7 common myths about nutrition in elderly debunked

By Editorial Team | Published:Mon, September 18, 2017 12:14pm

These myths can pose various health risks.

With age, we need to take extra care of our diet and nutrients. We are told to eat a good amount of leafy green vegetables, drink plenty of water and so on. But as you age, you not only require a nutritious diet but also good amounts of adequate sources of minerals like calcium and vitamin rich food. Many a time seniors find themselves falling prey to a number of myths that surround the basic dietary and nutrition needs of old people. Most of these myths are untrue, unhealthy and pose various health risks. Dr Sriniwas Thakur, Consultant Geriatrics, Fortis Hospital, Mulund dispels some of these common diet and nutrition myths you should stop believing. Also read about tips to ensure safety at home in old age.

Myth #1: Loss of appetite can be ignored.

It is normal that appetite changes with age; metabolism slows down and caloric requirement decreases. Energy output also drops as compared to younger people. However, completely losing your appetite is not a good sign. It may indicate an underlying problem like poor dentition, difficulty swallowing or a thyroid problem. Weighing oneself on a regular basis can help keep track of optimal weight count and monitor weight loss.

Myth #2: Seniors have a slower metabolism and thus require fewer nutrients

While seniors require fewer calories, and their food volume is lesser than younger adults, they too require a healthy amount of nutrients. As we age, physical activity tends to decrease therefore our body's ability to absorb nutrients also decrease. This entitles a senior to more nutrient consumption. It is recommended for a senior to increase their consumption of vitamins such as vitamin D and B12 and calcium, through natural sources or supplements recommended by their physician.

Myth #3: Seniors who are not overweight can consume sugar, salt & fat in large amounts.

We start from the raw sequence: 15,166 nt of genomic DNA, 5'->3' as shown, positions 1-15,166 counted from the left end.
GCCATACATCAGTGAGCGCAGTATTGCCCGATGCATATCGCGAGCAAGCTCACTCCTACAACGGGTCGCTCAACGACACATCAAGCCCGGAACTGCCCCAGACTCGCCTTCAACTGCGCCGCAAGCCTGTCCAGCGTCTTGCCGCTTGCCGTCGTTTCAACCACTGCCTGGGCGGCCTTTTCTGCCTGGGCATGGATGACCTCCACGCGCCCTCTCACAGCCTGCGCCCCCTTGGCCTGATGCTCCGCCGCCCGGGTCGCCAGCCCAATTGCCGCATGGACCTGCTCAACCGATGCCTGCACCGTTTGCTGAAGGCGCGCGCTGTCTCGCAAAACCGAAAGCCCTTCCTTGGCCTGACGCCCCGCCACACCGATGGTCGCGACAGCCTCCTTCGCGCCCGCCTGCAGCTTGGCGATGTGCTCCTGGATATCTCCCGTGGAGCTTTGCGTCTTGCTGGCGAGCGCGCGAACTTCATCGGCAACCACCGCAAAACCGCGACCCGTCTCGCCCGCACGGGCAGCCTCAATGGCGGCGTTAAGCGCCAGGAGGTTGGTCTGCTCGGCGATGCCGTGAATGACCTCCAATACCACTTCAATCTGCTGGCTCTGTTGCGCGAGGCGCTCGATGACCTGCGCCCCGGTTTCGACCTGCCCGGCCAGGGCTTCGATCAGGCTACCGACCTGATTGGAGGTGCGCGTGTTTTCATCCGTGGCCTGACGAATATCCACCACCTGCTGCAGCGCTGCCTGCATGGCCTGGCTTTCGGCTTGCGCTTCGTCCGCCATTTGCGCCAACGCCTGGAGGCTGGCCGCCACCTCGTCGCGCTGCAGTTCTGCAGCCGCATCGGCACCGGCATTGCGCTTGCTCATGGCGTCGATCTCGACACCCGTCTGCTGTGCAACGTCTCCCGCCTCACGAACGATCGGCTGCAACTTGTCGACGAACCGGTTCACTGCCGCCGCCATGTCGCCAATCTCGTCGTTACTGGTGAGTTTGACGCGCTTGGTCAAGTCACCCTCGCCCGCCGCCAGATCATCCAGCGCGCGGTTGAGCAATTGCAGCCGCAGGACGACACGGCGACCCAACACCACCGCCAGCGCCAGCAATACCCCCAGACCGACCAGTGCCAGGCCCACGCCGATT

People who appear thin but have good eating capacities and enjoy burgers, sweets and other fatty food items tend to be looked at as healthy. However, the underlying truth is that they too are at risk of developing heart disease and diabetes due to improper sugar consumption, cholesterol problems and so on. Seniors who are on the slighter thinner frame should nevertheless adopt a well-balanced diet and healthy eating option to keep health risks at bay. Here are 8 symptoms in old age that warrant attention.

Myth #4: It is ok for a senior person to skip meals

Skipping meals cause a person to overeat during the next meal. Blood sugar levels drop often causing dizziness. It is recommended that even if you are not hungry, eating small portions will suffice, especially for seniors. Those who eat 5-6 small meals will have reduced chest congestion, breathing problems and insulin levels will be moderate. Skipping meals will make the body crave food at odd hours which is unhealthy. Here are 7 reasons you should not skip meals (EVER!)

Myth #5: As long as you eat, you are healthy

Elders, living alone usually find it difficult and tiresome to cook meals; this makes them opt for readymade food options or tend to snack on packaged food. These types of food include high amounts of salts, added preservatives, sugar, etc. which are not a healthy option, resulting in major health risks.

Myth #6: Artificial supplements are a must as we grow old

It is a common misconception among people that as we grow old, we need to take multivitamin and calcium supplements. It may unnecessarily lead to problems like constipation, diarrhoea and even malnutrition. Relying too heavily on artificial supplements for your nutrition is not good. It should be taken only if advised by your doctor, along with a balanced healthy diet.

Myth #7: It is ok to avoid food because of constipation or bloating

A very dangerous myth. It is not only the quantity but also the quality of food that matters with our toilet habits. It is very important to consume foods that are rich in fibre if suffering from constipation or bloating, rather than take over the counter medications or decrease the food intake. Read about 10 conditions that ail the elderly.

Ensuring that you watch what you eat, will ensure your health being in a good condition too. And most importantly, it is better to seek the help of your doctor, if suffering from loss of appetite or weight loss or weight gain and get timely medical attention. As rightly said, Prevention is better than cure .

Image Source: Shutterstock

Published:Mon, September 18, 2017 12:14pm

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Old age Healthy living Geriatrics
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